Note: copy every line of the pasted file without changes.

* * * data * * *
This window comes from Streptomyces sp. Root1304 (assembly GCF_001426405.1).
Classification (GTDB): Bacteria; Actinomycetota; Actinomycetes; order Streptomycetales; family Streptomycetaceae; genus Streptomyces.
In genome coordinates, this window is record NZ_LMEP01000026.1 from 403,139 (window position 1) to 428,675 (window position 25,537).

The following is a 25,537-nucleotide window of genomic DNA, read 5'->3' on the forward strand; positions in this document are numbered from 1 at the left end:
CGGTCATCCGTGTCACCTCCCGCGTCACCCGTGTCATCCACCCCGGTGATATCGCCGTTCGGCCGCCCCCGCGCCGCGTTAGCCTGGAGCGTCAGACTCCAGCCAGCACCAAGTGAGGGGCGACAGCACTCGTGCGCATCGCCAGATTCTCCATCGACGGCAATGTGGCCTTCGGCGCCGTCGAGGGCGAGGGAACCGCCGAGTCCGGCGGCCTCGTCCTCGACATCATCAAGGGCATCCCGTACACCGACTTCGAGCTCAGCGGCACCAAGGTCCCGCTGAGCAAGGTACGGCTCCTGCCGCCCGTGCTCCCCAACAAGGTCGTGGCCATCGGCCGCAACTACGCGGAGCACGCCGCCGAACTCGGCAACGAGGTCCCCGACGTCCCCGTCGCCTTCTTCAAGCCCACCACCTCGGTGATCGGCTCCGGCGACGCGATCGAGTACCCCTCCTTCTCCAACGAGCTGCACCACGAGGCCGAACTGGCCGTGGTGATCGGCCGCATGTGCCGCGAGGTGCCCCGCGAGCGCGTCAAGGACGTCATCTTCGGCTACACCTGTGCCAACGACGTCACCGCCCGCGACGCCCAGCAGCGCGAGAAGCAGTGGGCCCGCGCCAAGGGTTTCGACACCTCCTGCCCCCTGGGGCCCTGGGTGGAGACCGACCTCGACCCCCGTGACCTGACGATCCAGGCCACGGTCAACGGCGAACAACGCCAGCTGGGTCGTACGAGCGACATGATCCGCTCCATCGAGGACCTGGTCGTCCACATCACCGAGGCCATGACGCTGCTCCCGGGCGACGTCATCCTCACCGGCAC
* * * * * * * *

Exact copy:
This window comes from Streptomyces sp. Root1304 (assembly GCF_001426405.1).
Classification (GTDB): Bacteria; Actinomycetota; Actinomycetes; order Streptomycetales; family Streptomycetaceae; genus Streptomyces.
In genome coordinates, this window is record NZ_LMEP01000026.1 from 403,139 (window position 1) to 428,675 (window position 25,537).

The following is a 25,537-nucleotide window of genomic DNA, read 5'->3' on the forward strand; positions in this document are numbered from 1 at the left end:
CGGTCATCCGTGTCACCTCCCGCGTCACCCGTGTCATCCACCCCGGTGATATCGCCGTTCGGCCGCCCCCGCGCCGCGTTAGCCTGGAGCGTCAGACTCCAGCCAGCACCAAGTGAGGGGCGACAGCACTCGTGCGCATCGCCAGATTCTCCATCGACGGCAATGTGGCCTTCGGCGCCGTCGAGGGCGAGGGAACCGCCGAGTCCGGCGGCCTCGTCCTCGACATCATCAAGGGCATCCCGTACACCGACTTCGAGCTCAGCGGCACCAAGGTCCCGCTGAGCAAGGTACGGCTCCTGCCGCCCGTGCTCCCCAACAAGGTCGTGGCCATCGGCCGCAACTACGCGGAGCACGCCGCCGAACTCGGCAACGAGGTCCCCGACGTCCCCGTCGCCTTCTTCAAGCCCACCACCTCGGTGATCGGCTCCGGCGACGCGATCGAGTACCCCTCCTTCTCCAACGAGCTGCACCACGAGGCCGAACTGGCCGTGGTGATCGGCCGCATGTGCCGCGAGGTGCCCCGCGAGCGCGTCAAGGACGTCATCTTCGGCTACACCTGTGCCAACGACGTCACCGCCCGCGACGCCCAGCAGCGCGAGAAGCAGTGGGCCCGCGCCAAGGGTTTCGACACCTCCTGCCCCCTGGGGCCCTGGGTGGAGACCGACCTCGACCCCCGTGACCTGACGATCCAGGCCACGGTCAACGGCGAACAACGCCAGCTGGGTCGTACGAGCGACATGATCCGCTCCATCGAGGACCTGGTCGTCCACATCACCGAGGCCATGACGCTGCTCCCGGGCGACGTCATCCTCACCGGCAC